A History of English Law, Volume 5


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Pagina 81 - with a sentence in use for upwards of three centuries, ' And it is agreed by us, the insurers, that this writing or policy of assurance shall be of as much force and effect as the surest writing or policy of assurance made in Lombard Street.
Pagina 504 - in extremes; and in proportion as they are metaphysically true, they are morally and politically false. The rights of men are in a sort of middle, incapable of definition, but not impossible to be discerned. The rights of men in governments are their advantages ; and
Pagina 504 - are often in balances between differences of good ; in compromises sometimes between good and evil, and sometimes between evil and evil. Political reason is a computing principle : adding, subtracting, multiplying, and dividing, morally and not metaphysically or mathematically, true moral denominations.
Pagina 53 - Besides that law which simply concerneth men as men, and that which belongeth unto them as they are men linked with others in some form of politic society, there is a third kind of law which toucheth all such several bodies politic, so far forth as one of them hath public commerce with another,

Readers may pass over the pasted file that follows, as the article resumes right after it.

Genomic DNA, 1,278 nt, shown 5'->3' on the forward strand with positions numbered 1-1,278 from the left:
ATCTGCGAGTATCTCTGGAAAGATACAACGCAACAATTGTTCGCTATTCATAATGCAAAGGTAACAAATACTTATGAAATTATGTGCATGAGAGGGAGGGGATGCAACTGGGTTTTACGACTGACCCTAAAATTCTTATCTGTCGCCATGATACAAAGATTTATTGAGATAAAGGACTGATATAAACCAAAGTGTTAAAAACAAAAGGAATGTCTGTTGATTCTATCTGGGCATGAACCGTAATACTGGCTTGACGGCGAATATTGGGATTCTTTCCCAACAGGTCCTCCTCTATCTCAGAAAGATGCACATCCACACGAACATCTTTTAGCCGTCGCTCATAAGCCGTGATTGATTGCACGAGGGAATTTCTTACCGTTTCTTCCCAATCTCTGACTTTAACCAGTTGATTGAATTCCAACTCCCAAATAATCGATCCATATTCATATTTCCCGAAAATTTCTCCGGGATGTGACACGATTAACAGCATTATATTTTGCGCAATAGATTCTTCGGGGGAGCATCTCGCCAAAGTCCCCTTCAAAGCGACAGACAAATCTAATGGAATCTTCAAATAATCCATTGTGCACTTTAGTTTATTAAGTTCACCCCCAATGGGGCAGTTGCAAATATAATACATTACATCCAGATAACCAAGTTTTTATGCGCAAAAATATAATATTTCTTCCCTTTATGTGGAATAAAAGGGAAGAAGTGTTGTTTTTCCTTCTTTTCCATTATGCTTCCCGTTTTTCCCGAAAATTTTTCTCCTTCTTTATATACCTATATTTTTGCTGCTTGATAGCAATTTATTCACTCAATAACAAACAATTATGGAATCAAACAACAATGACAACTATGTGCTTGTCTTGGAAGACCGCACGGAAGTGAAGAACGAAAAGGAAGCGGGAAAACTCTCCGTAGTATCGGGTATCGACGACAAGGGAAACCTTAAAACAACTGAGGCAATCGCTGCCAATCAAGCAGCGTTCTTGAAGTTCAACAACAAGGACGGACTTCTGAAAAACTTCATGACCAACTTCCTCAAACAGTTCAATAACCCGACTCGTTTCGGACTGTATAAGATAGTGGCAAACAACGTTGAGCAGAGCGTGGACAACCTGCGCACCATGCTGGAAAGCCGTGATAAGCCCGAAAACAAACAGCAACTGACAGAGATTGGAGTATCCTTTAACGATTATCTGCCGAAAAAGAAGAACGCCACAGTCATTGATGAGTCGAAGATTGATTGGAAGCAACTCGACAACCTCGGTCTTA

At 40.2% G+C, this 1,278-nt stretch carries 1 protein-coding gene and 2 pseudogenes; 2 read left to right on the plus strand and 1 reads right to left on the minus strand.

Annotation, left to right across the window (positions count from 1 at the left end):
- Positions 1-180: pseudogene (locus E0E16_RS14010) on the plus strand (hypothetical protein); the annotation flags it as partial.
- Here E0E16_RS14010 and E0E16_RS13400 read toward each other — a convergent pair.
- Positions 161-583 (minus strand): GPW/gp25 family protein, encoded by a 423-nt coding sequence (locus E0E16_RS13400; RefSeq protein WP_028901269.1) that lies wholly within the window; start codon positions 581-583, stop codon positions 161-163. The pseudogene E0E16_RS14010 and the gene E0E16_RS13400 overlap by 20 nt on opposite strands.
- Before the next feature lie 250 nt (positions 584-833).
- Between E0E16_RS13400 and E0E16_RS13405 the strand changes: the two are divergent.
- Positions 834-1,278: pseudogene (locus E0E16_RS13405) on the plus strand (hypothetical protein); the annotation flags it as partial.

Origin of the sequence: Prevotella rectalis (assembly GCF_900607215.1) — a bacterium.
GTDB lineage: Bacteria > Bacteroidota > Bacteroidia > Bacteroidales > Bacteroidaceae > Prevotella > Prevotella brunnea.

Pagina 436 - jewel of his mind was put into a fair case, a beautiful body, with a comely countenance, a case which he did wipe and keep clean, delighting in good cloathes, well worne, and being wont to say, that the outward neatness of our bodies might be a monitor of purity to our souls.
Pagina 246 - He that hath wife or children hath given hostages to fortune; for they are impediments to great enterprises either of virtue or mischief,
Pagina 159 - A court of record is that where the acts and judicial proceedings are enrolled in parchment for a perpetual memorial and testimony ; which rolls are called the records of the court, and are of such high and supereminent authority, that their truth is not to be called in question,
Pagina 249 - His hearers could not cough or look aside from him without loss. He commanded when he spoke, and had his judges angry and pleased at his
Pagina 432 - and measure to try the causes of his subjects : and which protected his majesty in safety and peace." "The king in his own person cannot adjudge any case either criminal ... or betwixt party and party." " The king cannot take any cause out of any
Pagina 189 - a half proof against a man ; then to see if they can make it full, they rack him if he will not confess. But here in England they take a man and rack him I do not know why or when ; not in time of judicature but when somebody bids,

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